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Pregnant women more likely to be hospitalized due to H1N1

Category: Infectious Diseases

Expectant women who test positive for swine flu are much more likely to be hospitalized and are at a significantly increased risk of death compared to non-pregnant women of child-bearing age who are infected with H1N1, new research has found.

In the study, a team of investigators from Australia and New Zealand monitored 209 women between the ages of 15 and 44 who were admitted to the intensive care unit with a confirmed case of swine flu.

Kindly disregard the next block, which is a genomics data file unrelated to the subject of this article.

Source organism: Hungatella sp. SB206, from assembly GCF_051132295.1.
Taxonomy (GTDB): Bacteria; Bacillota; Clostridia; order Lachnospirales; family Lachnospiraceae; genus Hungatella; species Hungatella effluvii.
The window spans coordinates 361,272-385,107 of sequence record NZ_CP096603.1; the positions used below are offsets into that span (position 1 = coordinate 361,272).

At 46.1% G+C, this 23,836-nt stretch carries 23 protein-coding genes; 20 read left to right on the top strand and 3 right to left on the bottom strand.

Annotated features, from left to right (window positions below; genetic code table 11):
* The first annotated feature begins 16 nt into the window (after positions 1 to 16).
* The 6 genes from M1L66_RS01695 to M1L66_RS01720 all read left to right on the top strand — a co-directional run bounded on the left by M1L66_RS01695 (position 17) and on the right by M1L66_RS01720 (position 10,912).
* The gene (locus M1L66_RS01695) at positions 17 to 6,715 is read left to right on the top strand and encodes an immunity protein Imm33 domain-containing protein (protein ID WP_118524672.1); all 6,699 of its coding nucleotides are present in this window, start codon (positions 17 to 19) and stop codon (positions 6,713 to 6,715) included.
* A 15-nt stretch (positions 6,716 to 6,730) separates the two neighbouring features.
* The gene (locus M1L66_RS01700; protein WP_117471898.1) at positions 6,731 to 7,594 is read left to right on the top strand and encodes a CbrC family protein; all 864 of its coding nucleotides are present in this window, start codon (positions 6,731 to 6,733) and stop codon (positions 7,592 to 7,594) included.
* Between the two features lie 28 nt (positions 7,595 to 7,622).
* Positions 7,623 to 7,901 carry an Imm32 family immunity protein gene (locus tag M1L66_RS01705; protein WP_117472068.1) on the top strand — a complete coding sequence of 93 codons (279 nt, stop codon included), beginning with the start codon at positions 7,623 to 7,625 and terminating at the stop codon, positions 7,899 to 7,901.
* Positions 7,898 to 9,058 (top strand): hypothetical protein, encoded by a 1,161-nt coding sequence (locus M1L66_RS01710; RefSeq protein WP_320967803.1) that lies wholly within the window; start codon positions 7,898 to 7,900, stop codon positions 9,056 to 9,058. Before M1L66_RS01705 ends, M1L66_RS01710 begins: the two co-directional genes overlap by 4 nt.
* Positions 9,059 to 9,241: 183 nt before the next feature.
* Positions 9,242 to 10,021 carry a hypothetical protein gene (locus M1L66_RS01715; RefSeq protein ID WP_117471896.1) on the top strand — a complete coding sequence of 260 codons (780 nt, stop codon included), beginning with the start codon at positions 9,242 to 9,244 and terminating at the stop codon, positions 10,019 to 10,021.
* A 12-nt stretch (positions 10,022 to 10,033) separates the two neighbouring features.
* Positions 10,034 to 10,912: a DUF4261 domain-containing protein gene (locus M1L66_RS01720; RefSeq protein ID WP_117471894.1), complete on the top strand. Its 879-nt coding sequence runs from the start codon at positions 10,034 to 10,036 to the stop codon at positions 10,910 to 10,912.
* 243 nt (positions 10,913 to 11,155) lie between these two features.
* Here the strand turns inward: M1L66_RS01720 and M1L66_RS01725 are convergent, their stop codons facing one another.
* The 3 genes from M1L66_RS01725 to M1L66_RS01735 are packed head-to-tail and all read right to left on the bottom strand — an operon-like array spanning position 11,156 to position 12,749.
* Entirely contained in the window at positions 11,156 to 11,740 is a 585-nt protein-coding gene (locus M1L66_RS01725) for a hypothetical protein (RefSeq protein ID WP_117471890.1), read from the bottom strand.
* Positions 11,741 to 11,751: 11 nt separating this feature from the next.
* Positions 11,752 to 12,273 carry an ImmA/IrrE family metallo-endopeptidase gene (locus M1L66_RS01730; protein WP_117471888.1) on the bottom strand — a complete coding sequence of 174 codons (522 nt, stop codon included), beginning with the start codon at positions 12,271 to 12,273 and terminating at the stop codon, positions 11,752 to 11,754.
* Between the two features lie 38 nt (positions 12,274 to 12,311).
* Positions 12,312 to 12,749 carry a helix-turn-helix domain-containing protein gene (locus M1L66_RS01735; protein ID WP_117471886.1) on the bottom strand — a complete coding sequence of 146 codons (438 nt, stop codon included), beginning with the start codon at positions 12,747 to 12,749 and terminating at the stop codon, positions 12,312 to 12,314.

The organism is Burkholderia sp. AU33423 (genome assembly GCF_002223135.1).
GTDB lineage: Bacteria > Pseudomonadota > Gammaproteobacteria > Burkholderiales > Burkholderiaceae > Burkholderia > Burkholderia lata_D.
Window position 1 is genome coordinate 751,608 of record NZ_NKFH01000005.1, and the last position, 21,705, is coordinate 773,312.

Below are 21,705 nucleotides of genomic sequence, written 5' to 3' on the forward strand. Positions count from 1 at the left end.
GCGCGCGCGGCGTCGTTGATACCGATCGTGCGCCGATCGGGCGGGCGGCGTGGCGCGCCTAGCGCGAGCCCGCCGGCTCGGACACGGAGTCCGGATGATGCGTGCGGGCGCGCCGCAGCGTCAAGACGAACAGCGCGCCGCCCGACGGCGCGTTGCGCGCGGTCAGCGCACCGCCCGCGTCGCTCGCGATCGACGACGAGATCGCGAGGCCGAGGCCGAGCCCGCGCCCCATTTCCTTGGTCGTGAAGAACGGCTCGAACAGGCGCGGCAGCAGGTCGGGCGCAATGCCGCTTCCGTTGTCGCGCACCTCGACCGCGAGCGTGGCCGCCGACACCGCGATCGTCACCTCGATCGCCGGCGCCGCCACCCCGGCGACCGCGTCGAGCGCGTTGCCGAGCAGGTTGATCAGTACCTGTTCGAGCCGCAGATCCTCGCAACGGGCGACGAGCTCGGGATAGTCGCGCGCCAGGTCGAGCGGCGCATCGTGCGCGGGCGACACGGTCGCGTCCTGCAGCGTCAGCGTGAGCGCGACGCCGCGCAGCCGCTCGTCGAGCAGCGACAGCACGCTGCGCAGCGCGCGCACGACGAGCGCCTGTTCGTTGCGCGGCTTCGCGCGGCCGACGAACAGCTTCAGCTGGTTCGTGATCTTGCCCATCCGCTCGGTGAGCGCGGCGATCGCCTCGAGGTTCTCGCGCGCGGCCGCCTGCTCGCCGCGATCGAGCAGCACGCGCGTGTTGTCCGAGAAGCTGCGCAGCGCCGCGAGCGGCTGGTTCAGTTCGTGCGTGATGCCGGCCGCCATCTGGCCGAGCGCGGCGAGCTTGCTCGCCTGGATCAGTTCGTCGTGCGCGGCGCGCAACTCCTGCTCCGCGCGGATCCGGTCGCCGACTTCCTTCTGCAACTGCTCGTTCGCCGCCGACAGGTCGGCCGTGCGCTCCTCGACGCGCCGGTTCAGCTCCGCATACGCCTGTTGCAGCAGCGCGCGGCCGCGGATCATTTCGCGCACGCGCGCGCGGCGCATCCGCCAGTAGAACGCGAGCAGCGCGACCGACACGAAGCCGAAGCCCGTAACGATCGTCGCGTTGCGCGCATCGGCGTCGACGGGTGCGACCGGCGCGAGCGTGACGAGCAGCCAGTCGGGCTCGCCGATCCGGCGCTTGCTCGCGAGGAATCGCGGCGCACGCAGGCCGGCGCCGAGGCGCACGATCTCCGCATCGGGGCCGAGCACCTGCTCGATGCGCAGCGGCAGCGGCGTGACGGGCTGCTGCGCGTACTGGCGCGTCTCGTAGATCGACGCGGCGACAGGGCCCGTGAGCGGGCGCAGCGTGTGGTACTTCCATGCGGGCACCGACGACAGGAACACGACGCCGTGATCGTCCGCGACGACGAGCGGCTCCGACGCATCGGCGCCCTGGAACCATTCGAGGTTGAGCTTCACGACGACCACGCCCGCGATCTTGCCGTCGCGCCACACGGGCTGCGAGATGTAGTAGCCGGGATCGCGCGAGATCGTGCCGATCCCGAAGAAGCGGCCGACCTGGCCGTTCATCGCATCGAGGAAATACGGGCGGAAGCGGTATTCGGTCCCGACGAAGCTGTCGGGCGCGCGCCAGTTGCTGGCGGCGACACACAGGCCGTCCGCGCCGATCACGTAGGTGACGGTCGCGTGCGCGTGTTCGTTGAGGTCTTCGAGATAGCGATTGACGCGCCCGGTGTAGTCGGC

The researchers found that pregnant women were 13 times more likely to be to be admitted to an ICU than their non-pregnant counterparts. Moreover, a total of 11 percent of expectant mothers and 12 percent of babies died after being hospitalized.

"Although a mortality of 11 percent seems low when compared to usual outcomes of respiratory failure in intensive care … a maternal morality of 11 percent is high when compared with any other obstetric condition," said the study's lead author Ian Seppelt.

Research associate Claire McLintock, from Auckland Hospital in New Zealand, added that the sudden increase in the death rate of pregnant women in 2009 may be directly linked to the swine flu pandemic, according to The New Zealand Herald.
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